In the two years leading up the COVID-19 pandemic, London Biggin Hill Airport was steadily moving up the ranks of London’s private jet charter airports, and was one of the fastest-growing private jet airports in Europe. But how has this been impacted by the past year of lockdowns and travel restrictions? Earlier this week I visited the airport to find out, and to discuss its recovery and development plans.
Clients flying in or out of London have a large choice of private jet airports, including major hubs that are shared with airlines, and those that are dedicated to private and general aviation.
Biggin Hill, to the south of the city, is one of the latter. And that is certainly one reason why the airport has seen sustained growth in private jet activity in recent years: It grew 12% year-on-year in 2019, more than many of its rivals including Luton, Stansted and RAF Northolt.
It’s also a reason why it has managed to stem its lockdown losses, relatively at least. While private aviation overall has been buoyant compared to airlines, UK airports have had a very tough year across the board. But Biggin Hill’s 50% year-on-year drop is less of a fall than some and it has now overtaken Luton to become the UK’s second busiest private jet airport after London Farnborough.
A tight focus during Covid has stemmed losses
This tight focus during Covid has been absolute. The airport’s leadership (it has been run by the Walters family for many years), know their customers well, and were agile in tailoring procedures quickly to suit operations during the pandemic, such as an on-site Covid test facility for passengers and aircrew. Incidentally, Biggin Hill considers their customers as passengers, charter brokers, operators and in particular aircraft crews, with a strong offering to all.
Perhaps unsurprisingly with the Walters family long at the helm, Biggin Hill has a tight knit team and many of its staff include different generations of the same family. So when the virus hit, they acted quickly to protect the business as far as they possibly could, and avoid job losses. In addition to crew testing, they have also offered very competitive training packages, helping operators to keep crews current in the quieter period.
London Luton has historically proved successful due to its 24-hour operations; a long runway with an ILS (Instrument Landing System) at both ends; and on-site immigration and maintenance facilities. But the gap is now narrowing.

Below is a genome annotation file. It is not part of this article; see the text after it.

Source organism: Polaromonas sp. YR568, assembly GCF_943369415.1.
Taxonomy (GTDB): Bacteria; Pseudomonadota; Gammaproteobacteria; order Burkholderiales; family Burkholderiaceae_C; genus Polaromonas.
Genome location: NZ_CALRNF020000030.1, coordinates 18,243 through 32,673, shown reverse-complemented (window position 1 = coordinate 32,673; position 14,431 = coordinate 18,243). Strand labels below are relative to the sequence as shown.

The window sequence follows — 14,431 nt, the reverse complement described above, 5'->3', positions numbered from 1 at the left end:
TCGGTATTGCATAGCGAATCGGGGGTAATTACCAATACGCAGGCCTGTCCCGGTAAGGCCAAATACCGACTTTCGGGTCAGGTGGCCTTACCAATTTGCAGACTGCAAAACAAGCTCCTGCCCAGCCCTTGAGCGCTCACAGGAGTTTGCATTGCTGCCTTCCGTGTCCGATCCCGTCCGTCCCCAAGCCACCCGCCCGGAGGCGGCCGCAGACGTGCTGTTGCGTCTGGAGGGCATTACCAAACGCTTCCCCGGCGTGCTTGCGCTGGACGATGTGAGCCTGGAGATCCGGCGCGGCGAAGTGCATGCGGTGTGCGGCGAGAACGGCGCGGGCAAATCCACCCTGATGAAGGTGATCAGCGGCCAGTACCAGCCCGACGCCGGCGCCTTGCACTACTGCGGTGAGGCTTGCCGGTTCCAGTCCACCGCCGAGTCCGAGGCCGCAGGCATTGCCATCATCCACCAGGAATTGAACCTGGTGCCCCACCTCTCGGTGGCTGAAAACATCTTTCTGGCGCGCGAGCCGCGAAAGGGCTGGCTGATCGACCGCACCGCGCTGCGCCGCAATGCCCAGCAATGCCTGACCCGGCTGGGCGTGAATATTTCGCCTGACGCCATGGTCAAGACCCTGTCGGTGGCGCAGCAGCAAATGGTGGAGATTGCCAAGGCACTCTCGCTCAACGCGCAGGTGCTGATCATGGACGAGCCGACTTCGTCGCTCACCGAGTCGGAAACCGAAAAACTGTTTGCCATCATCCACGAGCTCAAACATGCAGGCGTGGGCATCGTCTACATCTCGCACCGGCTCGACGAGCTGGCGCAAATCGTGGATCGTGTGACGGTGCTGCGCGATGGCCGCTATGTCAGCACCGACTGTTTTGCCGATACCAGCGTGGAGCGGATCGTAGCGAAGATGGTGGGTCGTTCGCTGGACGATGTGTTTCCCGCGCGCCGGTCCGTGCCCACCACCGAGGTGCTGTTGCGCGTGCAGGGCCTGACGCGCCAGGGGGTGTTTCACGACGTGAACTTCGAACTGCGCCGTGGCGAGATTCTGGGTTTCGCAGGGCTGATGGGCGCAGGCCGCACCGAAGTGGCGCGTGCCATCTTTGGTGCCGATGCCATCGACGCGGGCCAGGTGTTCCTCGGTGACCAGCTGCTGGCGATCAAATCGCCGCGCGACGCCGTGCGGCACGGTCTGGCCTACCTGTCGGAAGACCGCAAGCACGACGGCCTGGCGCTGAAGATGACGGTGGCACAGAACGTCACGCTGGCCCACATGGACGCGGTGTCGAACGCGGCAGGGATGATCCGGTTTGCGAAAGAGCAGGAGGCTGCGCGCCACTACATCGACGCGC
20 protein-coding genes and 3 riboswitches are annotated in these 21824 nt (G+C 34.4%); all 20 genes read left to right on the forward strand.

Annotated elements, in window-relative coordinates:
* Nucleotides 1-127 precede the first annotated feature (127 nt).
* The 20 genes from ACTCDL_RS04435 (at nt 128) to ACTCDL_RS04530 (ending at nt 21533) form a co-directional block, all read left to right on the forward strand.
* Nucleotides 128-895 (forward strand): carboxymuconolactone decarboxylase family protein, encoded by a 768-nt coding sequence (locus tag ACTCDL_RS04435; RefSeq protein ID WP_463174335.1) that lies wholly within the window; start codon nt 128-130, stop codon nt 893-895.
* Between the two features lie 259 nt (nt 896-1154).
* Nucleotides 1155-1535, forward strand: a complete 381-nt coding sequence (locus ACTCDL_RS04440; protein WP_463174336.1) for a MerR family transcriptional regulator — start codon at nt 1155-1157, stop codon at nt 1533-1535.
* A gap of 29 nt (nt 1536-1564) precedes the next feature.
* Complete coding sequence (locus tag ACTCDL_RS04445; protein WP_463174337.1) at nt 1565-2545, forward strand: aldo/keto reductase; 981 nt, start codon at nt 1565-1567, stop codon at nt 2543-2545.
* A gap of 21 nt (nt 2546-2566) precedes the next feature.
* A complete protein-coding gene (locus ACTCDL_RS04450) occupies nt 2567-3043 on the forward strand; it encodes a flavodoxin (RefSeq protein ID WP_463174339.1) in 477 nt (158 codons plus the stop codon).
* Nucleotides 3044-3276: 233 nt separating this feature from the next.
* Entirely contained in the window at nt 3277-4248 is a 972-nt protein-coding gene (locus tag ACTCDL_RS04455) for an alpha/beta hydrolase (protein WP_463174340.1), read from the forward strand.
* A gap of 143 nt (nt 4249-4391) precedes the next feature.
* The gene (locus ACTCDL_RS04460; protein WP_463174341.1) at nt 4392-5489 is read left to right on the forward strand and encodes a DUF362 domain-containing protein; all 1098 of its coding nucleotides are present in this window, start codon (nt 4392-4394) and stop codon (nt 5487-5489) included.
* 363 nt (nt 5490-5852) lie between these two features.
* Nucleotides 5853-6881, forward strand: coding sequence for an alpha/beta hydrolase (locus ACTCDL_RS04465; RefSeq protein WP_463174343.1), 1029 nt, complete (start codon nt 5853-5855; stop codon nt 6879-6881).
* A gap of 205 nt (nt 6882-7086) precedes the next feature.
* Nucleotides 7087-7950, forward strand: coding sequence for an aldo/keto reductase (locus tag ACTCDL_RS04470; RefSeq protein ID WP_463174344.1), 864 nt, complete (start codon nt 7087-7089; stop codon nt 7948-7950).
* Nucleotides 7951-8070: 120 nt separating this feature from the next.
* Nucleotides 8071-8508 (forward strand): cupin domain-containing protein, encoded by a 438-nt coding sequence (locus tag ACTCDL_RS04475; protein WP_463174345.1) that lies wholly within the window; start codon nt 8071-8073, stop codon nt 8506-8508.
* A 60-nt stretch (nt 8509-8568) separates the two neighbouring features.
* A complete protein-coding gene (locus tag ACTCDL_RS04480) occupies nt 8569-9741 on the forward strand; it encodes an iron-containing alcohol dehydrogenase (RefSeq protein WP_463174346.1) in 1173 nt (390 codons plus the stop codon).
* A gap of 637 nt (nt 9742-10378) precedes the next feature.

Biggin Hill has focussed on improving its facilities and offering in recent years, including increasing its opening hours (whereas Luton’s have reduced due to a ban on summer night flights); and building a second ILS at the other end of its runway. It has also attracted investment from Bombardier, which is building a world class maintenance facility there, while Gulfstream has withdrawn its facility from Luton.
One of Biggin Hill’s perceived weaknesses is its distance and driving time from Central London (which it has successfully mitigated with a fast and efficient helicopter transfer option to Battersea). But this has proved to be an asset in the pandemic. Those flying have been doing so largely from home, not from the office. And driving times on quiet roads have been much faster. So for the many private jet clients with homes south of London, it has been an attractive choice.
It has carved out a valuable niche too, by developing its pet handling facilities and becoming the preferred airport for private jet travellers flying with their pets.
Pressing ahead with expansion plans
With the pandemic thankfully now in retreat in the UK, the airport is pressing ahead with the next stage of its developments. These include a 54-room four-star hotel, new terminal building and air traffic control tower.
The Bombardier facility will also continue to be developed with the aim of being able to accommodate up to 14 large cabin jets, such as the Global 7500, at any one time.
While its location and longer driving time to Central London will always be a consideration for some, the future is looking bright for Biggin Hill.